All five board members voting against Superintendent Vickie Cartwright in Florida’s most Democratic-leaning county were appointed in August by the governor.
FORT LAUDERDALE, Fla. — The superintendent of Florida’s second-largest school district was fired after a late-night motion from a board member appointed by Florida Gov. Ron DeSantis following a grand jury report into the Parkland school massacre.
The board voted 5-4 to dismiss Broward Schools Superintendent Vickie Cartwright, who has held the position since summer 2021 after board member Daniel Foganholi brought up the surprise motion Monday night.
The district has been embroiled in controversy since a grand jury investigation into the Parkland shooting also uncovered unrelated allegations of mismanagement. A former official was charged with contract-rigging and a former superintendent was charged with perjury, and four school board members were eventually removed.
Separately, audits reported in October of two contracts with long-term vendors — one for graduation caps and gowns and one for training and education management — found that parents and the district were overcharged by some $1.4 million.
Cartwright has frequently been criticized as failing to fix a district culture allowing waste and corruption, and the board unanimously reprimanded her in October and gave her 90 days to report on her progress.
All five board members voting against her in Florida’s most Democratic-leaning county were appointed in August by DeSantis, a Republican who has said he wants to prioritize accountability in the county. Four of those will be gone next week, when they are replaced by board members who won election this month.
“Dr. Vickie Cartwright is a wonderful individual, but leading the nation’s sixth-largest school district requires a hands-on leader and someone that will make real change,” Torey Alston, who was elected last week, said in a statement. “Based on recent systemic issues, the Board decided to go in a different direction.”
Some board members said the motion was unfair since they had just asked Cartwright on Oct. 25 to address a long list of concerns.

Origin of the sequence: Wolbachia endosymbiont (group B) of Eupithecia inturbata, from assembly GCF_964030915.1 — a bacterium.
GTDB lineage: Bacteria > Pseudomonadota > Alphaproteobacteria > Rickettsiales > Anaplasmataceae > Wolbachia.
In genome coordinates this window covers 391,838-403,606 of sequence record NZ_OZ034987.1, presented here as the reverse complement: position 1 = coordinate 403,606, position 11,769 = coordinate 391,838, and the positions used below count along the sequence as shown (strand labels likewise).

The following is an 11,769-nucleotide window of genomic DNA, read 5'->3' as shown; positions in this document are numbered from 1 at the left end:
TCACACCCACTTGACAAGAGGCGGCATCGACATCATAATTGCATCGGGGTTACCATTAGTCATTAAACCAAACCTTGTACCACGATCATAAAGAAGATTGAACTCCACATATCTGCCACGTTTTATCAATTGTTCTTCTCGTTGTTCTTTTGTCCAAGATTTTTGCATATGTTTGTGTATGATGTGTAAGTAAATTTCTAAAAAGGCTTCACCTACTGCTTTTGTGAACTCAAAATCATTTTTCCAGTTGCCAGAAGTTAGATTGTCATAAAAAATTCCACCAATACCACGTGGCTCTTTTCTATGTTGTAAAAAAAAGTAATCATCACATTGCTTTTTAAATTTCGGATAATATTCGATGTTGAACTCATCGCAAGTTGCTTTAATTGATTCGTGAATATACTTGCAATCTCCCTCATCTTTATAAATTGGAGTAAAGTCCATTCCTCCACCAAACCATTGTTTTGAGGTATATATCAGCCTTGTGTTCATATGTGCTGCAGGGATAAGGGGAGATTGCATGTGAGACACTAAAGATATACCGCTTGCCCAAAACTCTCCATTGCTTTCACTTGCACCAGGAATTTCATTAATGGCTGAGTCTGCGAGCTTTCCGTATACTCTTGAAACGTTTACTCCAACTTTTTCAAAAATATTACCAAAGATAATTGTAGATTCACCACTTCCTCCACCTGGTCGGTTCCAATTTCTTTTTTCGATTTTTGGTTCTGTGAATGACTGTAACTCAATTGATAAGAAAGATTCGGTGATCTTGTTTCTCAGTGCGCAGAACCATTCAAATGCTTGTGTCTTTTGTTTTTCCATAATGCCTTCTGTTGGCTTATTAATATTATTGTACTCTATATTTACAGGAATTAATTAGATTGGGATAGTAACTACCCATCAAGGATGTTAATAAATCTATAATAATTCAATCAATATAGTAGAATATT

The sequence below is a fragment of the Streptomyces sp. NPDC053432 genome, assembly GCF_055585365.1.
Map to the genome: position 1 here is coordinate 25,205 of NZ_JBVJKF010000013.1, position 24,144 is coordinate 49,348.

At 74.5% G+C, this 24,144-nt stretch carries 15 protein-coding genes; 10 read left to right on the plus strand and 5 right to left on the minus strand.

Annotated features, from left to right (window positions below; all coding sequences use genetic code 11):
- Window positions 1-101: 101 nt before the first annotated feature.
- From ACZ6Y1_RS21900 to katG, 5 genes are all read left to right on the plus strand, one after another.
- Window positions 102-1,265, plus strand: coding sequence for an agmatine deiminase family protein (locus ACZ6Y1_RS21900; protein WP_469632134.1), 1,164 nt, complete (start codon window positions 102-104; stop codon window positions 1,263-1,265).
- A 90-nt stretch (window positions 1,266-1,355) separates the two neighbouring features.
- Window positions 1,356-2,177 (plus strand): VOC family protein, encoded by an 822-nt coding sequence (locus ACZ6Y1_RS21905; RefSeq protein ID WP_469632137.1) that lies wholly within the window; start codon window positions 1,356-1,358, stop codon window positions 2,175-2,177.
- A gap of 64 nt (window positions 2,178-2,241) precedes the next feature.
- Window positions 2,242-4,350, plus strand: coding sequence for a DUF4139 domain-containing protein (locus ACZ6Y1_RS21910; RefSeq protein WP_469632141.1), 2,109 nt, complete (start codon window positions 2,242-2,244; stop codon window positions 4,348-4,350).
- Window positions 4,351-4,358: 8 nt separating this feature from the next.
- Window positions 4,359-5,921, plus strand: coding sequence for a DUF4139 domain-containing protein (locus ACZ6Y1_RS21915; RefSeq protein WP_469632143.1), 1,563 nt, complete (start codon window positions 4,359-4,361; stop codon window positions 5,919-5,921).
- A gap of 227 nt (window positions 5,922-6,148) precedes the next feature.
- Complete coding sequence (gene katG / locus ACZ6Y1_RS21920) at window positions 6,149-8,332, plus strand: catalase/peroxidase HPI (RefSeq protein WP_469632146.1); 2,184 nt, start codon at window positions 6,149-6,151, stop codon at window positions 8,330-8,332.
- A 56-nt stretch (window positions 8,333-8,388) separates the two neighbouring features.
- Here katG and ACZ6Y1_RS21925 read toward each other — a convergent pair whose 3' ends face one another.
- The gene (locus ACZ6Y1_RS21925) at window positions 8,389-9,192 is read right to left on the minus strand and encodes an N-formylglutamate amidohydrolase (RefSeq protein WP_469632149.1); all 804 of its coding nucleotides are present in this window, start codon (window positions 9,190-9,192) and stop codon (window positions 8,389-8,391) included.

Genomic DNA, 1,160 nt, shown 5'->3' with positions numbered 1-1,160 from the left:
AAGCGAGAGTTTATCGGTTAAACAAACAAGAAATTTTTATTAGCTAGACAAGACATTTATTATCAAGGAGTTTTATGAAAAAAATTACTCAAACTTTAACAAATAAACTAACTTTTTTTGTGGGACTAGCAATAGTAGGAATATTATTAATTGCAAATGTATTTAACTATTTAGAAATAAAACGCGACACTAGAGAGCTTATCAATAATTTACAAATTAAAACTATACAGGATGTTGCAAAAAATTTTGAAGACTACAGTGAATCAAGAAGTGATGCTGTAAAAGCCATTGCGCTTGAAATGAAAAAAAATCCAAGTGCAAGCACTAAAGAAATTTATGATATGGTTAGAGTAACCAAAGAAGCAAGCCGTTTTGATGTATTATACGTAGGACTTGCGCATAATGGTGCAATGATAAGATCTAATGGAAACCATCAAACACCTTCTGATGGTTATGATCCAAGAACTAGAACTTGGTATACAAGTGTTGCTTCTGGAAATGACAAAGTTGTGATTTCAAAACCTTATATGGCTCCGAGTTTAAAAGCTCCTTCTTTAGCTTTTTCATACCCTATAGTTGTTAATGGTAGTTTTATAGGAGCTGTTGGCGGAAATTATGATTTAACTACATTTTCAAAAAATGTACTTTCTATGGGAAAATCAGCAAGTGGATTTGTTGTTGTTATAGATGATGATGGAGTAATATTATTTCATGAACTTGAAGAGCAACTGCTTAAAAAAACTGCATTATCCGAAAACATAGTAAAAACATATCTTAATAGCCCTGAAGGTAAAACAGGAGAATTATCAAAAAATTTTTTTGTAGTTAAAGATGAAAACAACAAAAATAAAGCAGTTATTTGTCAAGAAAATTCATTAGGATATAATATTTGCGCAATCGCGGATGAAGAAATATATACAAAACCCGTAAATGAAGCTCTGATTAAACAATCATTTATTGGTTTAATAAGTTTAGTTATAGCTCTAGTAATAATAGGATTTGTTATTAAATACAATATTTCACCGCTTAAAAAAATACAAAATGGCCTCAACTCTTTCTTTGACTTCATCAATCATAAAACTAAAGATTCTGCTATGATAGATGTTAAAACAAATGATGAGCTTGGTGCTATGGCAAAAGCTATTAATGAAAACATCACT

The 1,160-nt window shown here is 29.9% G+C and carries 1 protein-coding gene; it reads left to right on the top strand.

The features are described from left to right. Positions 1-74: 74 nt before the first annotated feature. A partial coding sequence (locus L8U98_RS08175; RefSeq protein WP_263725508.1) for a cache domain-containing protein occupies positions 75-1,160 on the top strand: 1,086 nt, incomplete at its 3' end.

“This action is impulsive and inappropriate at this moment, and I cannot support this,” member Sarah Leonardi said.
Cartwright, who was named interim superintendent in August 2021 and hired permanently in February, did not immediately comment on her firing. Her contract, which goes through late 2024, requires she be given 60 days notice of termination, and she is also entitled to $134,600 in severance.
Cartwright’s predecessor, Robert Runcie, resigned in 2021 after perjury charges were brought against him.
Monday’s meeting was publicly advertised, but there was nothing on the agenda suggesting that Cartwright would be fired, the South Florida SunSentinel reported. The newspaper said one public speaker who regularly attends board meetings addressed the issue and supported the dismissal.
The motion to fire Cartwright came at the end of the board’s discussion of two audits criticizing district practices.
“There are some great people who work for this organization, but toxic behavior continues to happen,” Foganholi, a DeSantis appointee, said in making the motion. “This is about accountability.”
Foganholi did not initially have enough votes, with two other DeSantis appointees speaking out against. They later agreed to it, with Kevin Tynan being the deciding vote after asking for a minute to think about it.
The dissenting board members included Lori Alhadeff, whose daughter was killed in the 2018 massacre at Marjory Stoneman Douglas High School, and Debra Hixon, whose husband also died in the shooting.
Former Stoneman Douglas student Nikolas Cruz, 24, was sentenced to life in prison earlier this month after pleading guilty to the massacre in 2021.
During a special meeting Tuesday, the board decided to keep Cartwright on for 60 days, the same length of time as her termination-notice period, while staffers begin a nationwide search for a new superintendent.
Broward’s school district has more than 270,000 students at 333 campuses and an annual budget of $4 billion.